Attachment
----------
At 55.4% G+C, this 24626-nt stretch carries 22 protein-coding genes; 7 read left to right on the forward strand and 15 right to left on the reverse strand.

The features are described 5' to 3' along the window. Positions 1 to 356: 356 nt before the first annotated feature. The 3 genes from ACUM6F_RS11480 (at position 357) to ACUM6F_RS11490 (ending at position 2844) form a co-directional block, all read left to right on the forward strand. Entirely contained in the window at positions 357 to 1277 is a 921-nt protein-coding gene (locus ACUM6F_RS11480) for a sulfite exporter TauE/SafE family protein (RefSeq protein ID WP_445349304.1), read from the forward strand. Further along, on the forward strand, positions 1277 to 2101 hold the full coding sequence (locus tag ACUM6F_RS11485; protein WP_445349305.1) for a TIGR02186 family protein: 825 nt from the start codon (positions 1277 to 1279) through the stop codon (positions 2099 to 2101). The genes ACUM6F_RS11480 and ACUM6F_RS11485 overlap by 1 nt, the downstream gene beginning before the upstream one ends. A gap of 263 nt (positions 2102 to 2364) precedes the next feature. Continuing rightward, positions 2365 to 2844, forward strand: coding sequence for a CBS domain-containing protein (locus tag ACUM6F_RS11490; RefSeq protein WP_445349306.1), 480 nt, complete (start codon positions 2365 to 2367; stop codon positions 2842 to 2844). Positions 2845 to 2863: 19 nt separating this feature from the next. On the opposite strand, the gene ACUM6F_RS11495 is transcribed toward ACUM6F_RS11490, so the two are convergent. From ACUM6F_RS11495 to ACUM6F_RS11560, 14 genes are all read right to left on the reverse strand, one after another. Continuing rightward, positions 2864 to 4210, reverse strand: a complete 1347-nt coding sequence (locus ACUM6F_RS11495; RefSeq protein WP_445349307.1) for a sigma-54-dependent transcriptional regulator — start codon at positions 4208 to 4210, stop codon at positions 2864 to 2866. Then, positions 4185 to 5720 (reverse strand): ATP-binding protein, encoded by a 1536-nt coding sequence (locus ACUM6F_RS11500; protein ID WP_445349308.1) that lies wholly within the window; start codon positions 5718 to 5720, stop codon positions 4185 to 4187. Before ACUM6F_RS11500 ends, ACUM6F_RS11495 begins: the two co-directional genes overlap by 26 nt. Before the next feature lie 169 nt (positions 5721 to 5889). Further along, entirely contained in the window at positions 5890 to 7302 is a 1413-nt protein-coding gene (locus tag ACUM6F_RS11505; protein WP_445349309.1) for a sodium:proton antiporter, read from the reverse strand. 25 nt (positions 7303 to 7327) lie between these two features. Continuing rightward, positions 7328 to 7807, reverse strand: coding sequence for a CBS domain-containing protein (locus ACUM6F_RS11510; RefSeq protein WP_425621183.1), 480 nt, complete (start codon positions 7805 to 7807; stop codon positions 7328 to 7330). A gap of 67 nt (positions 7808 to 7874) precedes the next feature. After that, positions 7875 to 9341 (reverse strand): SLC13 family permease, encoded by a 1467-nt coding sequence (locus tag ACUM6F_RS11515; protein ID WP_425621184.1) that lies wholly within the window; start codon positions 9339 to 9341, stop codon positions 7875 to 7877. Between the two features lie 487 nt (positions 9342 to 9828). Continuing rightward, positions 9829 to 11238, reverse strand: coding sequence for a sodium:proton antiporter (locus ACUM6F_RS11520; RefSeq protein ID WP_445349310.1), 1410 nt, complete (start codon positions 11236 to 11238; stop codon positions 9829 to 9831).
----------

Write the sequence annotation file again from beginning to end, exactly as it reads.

At 55.4% G+C, this 24626-nt stretch carries 22 protein-coding genes; 7 read left to right on the forward strand and 15 right to left on the reverse strand.

The features are described 5' to 3' along the window. Positions 1 to 356: 356 nt before the first annotated feature. The 3 genes from ACUM6F_RS11480 (at position 357) to ACUM6F_RS11490 (ending at position 2844) form a co-directional block, all read left to right on the forward strand. Entirely contained in the window at positions 357 to 1277 is a 921-nt protein-coding gene (locus ACUM6F_RS11480) for a sulfite exporter TauE/SafE family protein (RefSeq protein ID WP_445349304.1), read from the forward strand. Further along, on the forward strand, positions 1277 to 2101 hold the full coding sequence (locus tag ACUM6F_RS11485; protein WP_445349305.1) for a TIGR02186 family protein: 825 nt from the start codon (positions 1277 to 1279) through the stop codon (positions 2099 to 2101). The genes ACUM6F_RS11480 and ACUM6F_RS11485 overlap by 1 nt, the downstream gene beginning before the upstream one ends. A gap of 263 nt (positions 2102 to 2364) precedes the next feature. Continuing rightward, positions 2365 to 2844, forward strand: coding sequence for a CBS domain-containing protein (locus tag ACUM6F_RS11490; RefSeq protein WP_445349306.1), 480 nt, complete (start codon positions 2365 to 2367; stop codon positions 2842 to 2844). Positions 2845 to 2863: 19 nt separating this feature from the next. On the opposite strand, the gene ACUM6F_RS11495 is transcribed toward ACUM6F_RS11490, so the two are convergent. From ACUM6F_RS11495 to ACUM6F_RS11560, 14 genes are all read right to left on the reverse strand, one after another. Continuing rightward, positions 2864 to 4210, reverse strand: a complete 1347-nt coding sequence (locus ACUM6F_RS11495; RefSeq protein WP_445349307.1) for a sigma-54-dependent transcriptional regulator — start codon at positions 4208 to 4210, stop codon at positions 2864 to 2866. Then, positions 4185 to 5720 (reverse strand): ATP-binding protein, encoded by a 1536-nt coding sequence (locus ACUM6F_RS11500; protein ID WP_445349308.1) that lies wholly within the window; start codon positions 5718 to 5720, stop codon positions 4185 to 4187. Before ACUM6F_RS11500 ends, ACUM6F_RS11495 begins: the two co-directional genes overlap by 26 nt. Before the next feature lie 169 nt (positions 5721 to 5889). Further along, entirely contained in the window at positions 5890 to 7302 is a 1413-nt protein-coding gene (locus tag ACUM6F_RS11505; protein WP_445349309.1) for a sodium:proton antiporter, read from the reverse strand. 25 nt (positions 7303 to 7327) lie between these two features. Continuing rightward, positions 7328 to 7807, reverse strand: coding sequence for a CBS domain-containing protein (locus ACUM6F_RS11510; RefSeq protein WP_425621183.1), 480 nt, complete (start codon positions 7805 to 7807; stop codon positions 7328 to 7330). A gap of 67 nt (positions 7808 to 7874) precedes the next feature. After that, positions 7875 to 9341 (reverse strand): SLC13 family permease, encoded by a 1467-nt coding sequence (locus tag ACUM6F_RS11515; protein ID WP_425621184.1) that lies wholly within the window; start codon positions 9339 to 9341, stop codon positions 7875 to 7877. Between the two features lie 487 nt (positions 9342 to 9828). Continuing rightward, positions 9829 to 11238, reverse strand: coding sequence for a sodium:proton antiporter (locus ACUM6F_RS11520; RefSeq protein ID WP_445349310.1), 1410 nt, complete (start codon positions 11236 to 11238; stop codon positions 9829 to 9831).